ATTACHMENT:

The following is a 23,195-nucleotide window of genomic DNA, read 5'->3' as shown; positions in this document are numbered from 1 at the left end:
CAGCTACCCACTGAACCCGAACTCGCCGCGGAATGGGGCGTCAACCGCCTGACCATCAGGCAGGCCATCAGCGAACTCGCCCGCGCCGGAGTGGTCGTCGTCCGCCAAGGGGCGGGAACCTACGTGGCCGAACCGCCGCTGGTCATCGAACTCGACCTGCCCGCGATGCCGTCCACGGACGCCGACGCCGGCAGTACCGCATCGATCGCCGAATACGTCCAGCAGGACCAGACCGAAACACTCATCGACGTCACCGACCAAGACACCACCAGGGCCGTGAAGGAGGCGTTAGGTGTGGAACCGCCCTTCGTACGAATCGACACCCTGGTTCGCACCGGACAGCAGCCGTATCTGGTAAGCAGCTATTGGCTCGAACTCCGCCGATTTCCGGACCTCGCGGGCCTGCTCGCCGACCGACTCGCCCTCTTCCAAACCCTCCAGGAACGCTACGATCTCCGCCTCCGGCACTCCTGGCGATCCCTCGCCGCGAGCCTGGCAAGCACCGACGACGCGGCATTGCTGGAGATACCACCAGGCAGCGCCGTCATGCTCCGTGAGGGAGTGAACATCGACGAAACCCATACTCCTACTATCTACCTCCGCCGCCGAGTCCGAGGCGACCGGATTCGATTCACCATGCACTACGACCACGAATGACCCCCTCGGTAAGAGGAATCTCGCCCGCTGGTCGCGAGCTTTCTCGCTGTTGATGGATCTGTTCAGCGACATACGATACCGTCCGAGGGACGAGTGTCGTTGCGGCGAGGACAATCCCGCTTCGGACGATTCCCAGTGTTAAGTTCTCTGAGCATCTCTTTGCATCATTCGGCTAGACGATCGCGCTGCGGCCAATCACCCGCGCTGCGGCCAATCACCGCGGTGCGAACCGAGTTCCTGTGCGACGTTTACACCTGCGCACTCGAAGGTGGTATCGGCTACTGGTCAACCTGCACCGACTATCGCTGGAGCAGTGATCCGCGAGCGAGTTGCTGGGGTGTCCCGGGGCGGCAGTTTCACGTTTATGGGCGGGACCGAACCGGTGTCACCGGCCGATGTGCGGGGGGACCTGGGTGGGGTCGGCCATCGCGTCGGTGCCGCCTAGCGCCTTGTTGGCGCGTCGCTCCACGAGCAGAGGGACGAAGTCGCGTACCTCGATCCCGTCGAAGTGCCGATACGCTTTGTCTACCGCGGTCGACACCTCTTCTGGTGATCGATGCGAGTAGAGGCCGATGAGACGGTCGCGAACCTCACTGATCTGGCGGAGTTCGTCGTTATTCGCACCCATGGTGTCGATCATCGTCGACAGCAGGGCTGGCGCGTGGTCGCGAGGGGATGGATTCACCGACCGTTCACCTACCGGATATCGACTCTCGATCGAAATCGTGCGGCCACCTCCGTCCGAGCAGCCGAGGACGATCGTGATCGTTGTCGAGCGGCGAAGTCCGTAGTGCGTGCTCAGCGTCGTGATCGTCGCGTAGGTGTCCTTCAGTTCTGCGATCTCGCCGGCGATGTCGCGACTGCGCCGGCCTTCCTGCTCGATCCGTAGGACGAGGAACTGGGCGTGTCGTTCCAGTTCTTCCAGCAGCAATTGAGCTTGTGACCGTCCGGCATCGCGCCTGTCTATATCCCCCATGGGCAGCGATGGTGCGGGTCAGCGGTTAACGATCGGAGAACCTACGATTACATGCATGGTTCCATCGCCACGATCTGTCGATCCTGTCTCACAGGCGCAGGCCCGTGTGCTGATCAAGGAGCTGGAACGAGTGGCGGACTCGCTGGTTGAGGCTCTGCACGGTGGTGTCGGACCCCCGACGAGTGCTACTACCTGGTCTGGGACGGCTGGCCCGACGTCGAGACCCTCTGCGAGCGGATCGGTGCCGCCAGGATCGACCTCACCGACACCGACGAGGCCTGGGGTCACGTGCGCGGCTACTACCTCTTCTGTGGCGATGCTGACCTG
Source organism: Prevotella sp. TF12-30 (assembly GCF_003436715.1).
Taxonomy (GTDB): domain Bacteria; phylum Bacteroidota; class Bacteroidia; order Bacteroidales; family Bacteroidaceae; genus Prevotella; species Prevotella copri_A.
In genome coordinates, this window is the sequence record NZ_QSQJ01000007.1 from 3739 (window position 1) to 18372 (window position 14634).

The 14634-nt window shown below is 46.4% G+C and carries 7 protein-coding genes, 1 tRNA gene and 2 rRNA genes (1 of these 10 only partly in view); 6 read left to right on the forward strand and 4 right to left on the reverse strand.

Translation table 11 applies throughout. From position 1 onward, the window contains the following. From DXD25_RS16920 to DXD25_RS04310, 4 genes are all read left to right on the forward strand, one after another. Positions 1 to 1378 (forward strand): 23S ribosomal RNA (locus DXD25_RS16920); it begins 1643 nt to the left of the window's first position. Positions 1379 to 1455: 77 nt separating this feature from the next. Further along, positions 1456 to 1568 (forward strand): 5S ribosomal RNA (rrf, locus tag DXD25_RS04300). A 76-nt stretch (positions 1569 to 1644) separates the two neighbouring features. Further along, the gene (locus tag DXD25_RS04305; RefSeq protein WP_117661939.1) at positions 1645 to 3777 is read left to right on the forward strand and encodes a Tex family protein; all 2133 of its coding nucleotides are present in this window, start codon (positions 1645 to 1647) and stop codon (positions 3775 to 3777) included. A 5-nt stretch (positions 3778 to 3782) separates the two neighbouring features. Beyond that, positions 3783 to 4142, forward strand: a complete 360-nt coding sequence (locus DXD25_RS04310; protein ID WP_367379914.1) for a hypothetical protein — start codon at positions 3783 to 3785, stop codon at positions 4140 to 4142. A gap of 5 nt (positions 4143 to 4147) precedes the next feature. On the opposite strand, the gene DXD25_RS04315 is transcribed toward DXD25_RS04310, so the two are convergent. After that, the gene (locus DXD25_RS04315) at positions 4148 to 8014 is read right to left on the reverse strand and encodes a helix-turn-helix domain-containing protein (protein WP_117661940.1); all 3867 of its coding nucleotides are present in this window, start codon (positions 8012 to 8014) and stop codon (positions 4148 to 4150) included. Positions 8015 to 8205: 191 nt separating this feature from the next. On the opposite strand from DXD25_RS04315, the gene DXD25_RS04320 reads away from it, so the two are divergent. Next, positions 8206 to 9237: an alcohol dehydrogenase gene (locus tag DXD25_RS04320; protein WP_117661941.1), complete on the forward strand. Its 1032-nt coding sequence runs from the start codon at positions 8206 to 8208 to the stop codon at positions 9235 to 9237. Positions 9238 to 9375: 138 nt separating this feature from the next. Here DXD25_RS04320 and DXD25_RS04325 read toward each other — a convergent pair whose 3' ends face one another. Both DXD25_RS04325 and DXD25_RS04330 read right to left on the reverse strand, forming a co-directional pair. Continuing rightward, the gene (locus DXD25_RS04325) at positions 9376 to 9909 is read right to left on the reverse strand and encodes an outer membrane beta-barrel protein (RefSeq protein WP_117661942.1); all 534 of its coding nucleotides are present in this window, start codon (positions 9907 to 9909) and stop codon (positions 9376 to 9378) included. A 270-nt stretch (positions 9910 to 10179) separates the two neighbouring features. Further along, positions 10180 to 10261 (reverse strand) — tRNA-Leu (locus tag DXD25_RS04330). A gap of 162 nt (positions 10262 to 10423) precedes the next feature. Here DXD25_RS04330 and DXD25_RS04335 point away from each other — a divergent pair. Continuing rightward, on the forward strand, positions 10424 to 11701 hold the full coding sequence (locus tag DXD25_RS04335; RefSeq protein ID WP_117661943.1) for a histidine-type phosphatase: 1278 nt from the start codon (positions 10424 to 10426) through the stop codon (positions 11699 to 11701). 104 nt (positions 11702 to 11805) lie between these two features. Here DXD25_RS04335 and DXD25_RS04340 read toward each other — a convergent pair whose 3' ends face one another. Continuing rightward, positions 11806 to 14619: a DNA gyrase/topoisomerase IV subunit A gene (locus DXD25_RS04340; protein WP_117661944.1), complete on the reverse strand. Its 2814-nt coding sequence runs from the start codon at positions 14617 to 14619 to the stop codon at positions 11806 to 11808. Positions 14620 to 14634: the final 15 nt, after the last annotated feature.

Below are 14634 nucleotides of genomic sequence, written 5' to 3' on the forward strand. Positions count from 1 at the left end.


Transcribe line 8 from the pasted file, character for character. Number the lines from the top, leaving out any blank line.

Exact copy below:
Below are 14634 nucleotides of genomic sequence, written 5' to 3' on the forward strand. Positions count from 1 at the left end.